A classic ‘coming of age’ drama told addressing dreams of youth and the yearning for freedom.
Rohan, an expelled youth has to come to terms with a new life with his estranged and authoritarian father in an Indian industrial town. A Cannes selection in Un Certain Regard, this debut feature by Vikramaditya Motwane offers a new, cool image of middle-class India. Rohan and his 17-year-old fun-loving buddies get into trouble at public school for the last time, and are all expelled. Unlike his richer mates, Rohan must return to a small industrial town and his estranged father, who has not seen him for eight years. He discovers he now has a six-year-old half-brother, Arjun, from another of his father's failed marriages. Rohan quickly comes into conflict with his authoritarian father, who, disgusted by his son's school failure and interest in being a writer, forces Rohan to join the family steel business, and study engineering. Rohan increasingly feels his dreams crushed and rebels by stealing his father's car each night, finding a new gang of drinking friends, and dodging class to write his poems. When he fails his exams, Rohan is soon in open conflict with his father. Motwane's elegantly paced tale offers a vivid image of male violence within the family, subtly tempered with the more individualistic assertiveness of today's Indian youth, all backed up by a punching rock music score.London Film Festival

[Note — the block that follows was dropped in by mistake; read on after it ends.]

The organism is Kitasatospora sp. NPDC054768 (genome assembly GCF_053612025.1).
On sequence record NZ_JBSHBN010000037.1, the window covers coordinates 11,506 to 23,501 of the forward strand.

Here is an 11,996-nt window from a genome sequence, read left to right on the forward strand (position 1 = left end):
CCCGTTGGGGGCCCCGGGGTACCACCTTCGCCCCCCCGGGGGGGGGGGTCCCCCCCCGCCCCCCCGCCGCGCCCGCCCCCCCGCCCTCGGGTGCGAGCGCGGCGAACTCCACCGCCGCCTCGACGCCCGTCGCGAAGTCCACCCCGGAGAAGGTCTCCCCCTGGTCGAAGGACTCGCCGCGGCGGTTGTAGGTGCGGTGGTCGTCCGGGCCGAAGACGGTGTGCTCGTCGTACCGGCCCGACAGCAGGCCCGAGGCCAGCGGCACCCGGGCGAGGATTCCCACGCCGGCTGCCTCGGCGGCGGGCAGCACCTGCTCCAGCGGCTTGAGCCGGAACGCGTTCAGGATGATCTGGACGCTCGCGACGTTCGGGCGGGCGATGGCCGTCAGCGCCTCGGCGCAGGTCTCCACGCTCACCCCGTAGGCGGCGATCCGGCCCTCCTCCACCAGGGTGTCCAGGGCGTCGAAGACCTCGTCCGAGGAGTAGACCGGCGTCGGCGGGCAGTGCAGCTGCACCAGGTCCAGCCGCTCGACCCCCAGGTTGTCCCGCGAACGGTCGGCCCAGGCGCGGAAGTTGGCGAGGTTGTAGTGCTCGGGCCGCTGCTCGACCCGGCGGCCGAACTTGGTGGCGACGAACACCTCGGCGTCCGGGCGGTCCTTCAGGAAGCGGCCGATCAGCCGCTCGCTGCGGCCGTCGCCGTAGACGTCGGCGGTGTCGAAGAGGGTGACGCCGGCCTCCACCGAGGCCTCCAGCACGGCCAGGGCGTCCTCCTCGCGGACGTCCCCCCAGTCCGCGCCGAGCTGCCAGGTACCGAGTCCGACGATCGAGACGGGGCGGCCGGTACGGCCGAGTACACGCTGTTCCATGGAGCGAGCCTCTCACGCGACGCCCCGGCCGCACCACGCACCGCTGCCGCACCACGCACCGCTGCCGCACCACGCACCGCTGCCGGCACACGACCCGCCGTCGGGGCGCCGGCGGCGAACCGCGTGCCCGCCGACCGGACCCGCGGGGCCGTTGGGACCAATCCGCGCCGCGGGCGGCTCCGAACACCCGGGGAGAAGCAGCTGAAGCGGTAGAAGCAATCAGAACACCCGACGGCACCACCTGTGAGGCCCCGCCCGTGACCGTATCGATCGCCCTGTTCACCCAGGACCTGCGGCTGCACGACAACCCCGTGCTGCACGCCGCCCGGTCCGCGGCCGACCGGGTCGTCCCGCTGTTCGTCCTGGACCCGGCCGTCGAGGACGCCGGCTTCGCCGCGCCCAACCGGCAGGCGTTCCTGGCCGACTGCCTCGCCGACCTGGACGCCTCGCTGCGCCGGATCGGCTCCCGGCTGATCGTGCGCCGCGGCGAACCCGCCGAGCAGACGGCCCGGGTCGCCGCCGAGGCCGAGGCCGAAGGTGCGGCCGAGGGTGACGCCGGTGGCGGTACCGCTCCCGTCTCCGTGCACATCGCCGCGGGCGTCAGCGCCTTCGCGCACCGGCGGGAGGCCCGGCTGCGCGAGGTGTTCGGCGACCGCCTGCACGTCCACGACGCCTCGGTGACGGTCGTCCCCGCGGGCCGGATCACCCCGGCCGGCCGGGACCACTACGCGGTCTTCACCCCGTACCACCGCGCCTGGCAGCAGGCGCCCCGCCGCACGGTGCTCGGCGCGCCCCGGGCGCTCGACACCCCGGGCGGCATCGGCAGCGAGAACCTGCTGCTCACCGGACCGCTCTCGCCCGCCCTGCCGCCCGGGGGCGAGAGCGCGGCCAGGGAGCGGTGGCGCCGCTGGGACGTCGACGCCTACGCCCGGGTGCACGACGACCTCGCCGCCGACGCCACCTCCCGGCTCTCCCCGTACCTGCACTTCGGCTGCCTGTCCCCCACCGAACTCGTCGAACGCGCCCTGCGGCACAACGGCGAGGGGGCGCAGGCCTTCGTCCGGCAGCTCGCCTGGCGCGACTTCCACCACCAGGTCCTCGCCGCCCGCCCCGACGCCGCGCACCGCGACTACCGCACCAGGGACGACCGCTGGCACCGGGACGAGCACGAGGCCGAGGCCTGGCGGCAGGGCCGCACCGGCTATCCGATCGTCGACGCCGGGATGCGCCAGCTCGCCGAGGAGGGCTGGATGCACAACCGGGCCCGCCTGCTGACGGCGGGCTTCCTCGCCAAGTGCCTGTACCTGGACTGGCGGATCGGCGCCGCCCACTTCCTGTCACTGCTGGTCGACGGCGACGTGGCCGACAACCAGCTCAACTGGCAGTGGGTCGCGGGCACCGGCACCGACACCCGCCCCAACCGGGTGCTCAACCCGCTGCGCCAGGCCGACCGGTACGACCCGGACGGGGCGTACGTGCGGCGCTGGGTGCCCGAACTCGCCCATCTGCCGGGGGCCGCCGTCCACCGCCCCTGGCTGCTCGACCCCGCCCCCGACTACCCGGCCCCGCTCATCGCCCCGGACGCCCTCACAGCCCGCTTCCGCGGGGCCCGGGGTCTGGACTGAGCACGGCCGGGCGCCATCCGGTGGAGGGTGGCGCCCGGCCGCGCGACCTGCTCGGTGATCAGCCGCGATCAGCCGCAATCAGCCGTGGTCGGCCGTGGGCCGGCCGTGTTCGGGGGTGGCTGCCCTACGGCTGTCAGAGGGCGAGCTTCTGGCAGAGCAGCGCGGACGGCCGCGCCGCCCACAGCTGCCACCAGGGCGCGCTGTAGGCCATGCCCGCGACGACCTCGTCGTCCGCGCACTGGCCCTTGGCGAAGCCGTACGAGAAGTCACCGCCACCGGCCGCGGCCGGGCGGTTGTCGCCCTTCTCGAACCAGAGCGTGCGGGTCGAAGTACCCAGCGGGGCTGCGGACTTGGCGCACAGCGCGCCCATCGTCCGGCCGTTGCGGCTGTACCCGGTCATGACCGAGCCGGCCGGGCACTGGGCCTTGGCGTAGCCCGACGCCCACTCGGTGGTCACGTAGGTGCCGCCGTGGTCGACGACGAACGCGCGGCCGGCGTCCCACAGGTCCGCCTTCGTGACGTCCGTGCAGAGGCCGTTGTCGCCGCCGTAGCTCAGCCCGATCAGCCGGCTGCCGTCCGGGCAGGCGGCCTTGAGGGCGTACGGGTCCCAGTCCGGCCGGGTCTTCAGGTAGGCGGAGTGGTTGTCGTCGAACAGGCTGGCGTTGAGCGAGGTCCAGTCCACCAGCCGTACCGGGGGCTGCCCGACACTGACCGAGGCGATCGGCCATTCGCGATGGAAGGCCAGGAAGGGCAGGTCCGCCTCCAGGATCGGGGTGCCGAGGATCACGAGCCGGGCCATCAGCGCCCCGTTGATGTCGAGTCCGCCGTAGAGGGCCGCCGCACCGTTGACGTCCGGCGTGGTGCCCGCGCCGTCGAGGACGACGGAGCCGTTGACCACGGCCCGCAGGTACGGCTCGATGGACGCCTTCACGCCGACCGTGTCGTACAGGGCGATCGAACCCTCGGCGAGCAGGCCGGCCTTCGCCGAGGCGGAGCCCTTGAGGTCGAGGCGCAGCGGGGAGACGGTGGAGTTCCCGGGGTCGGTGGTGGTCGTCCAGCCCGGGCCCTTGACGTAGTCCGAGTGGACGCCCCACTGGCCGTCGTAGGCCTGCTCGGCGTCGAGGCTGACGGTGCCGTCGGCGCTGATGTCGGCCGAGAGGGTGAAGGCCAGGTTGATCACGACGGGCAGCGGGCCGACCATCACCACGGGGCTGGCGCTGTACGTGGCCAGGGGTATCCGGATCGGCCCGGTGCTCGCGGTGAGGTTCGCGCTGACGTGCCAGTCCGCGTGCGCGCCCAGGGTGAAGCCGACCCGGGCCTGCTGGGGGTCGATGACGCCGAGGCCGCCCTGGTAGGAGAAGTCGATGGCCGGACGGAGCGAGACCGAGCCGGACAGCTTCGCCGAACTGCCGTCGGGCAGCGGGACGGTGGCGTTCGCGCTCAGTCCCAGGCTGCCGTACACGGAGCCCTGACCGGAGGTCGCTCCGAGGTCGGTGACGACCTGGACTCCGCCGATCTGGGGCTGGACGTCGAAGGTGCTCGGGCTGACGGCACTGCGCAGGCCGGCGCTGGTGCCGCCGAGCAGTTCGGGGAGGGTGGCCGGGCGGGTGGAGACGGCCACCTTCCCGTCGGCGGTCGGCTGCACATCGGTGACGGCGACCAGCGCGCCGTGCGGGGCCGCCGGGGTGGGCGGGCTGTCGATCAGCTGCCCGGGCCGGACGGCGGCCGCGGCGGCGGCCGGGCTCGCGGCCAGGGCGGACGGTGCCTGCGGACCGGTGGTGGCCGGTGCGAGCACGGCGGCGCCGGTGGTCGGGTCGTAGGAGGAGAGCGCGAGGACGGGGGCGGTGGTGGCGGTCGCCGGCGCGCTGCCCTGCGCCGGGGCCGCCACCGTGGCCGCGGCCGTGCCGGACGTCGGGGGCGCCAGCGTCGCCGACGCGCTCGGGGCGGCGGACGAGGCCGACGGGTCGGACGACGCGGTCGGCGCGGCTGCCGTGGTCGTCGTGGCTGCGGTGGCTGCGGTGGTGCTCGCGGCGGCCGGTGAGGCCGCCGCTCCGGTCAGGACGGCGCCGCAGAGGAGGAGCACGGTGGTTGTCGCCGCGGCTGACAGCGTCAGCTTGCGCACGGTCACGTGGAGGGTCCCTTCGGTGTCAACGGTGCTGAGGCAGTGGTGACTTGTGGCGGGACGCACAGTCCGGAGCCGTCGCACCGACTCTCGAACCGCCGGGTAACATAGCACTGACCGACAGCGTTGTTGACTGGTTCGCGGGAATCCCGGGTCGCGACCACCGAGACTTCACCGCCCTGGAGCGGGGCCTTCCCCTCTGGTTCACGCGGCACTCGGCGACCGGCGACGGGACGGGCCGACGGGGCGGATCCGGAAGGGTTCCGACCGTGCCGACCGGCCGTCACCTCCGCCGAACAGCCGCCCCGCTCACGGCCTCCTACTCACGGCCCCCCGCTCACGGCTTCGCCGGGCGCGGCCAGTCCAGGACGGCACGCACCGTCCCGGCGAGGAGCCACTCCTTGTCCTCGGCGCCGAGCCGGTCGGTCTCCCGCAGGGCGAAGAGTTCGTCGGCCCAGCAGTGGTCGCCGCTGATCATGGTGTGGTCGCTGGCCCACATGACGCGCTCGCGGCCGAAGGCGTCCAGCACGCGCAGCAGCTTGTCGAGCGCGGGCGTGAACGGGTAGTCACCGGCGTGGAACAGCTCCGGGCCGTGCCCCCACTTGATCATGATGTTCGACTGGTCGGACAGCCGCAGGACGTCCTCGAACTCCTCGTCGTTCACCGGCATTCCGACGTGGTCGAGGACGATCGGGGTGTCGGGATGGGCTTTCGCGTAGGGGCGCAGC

Udaan presents a portrait of middle class life in India today rarely seen on screen; it is a classic ‘coming of age’ drama told addressing dreams of youth and the yearning for freedom. The New York Times called is ‘A kind of Indian cousin to Truffaut’s “400 Blows” it is the story of an aspiring writer negotiating the transition to adulthood with a disciplinarian father who seeks to limit and control all aspects of life. It is not a “Bollywood” flight of fantasy, rather it is deeply rooted in a contemporary reality where young people can envision, but must fight to create, a life far different than that of their parents.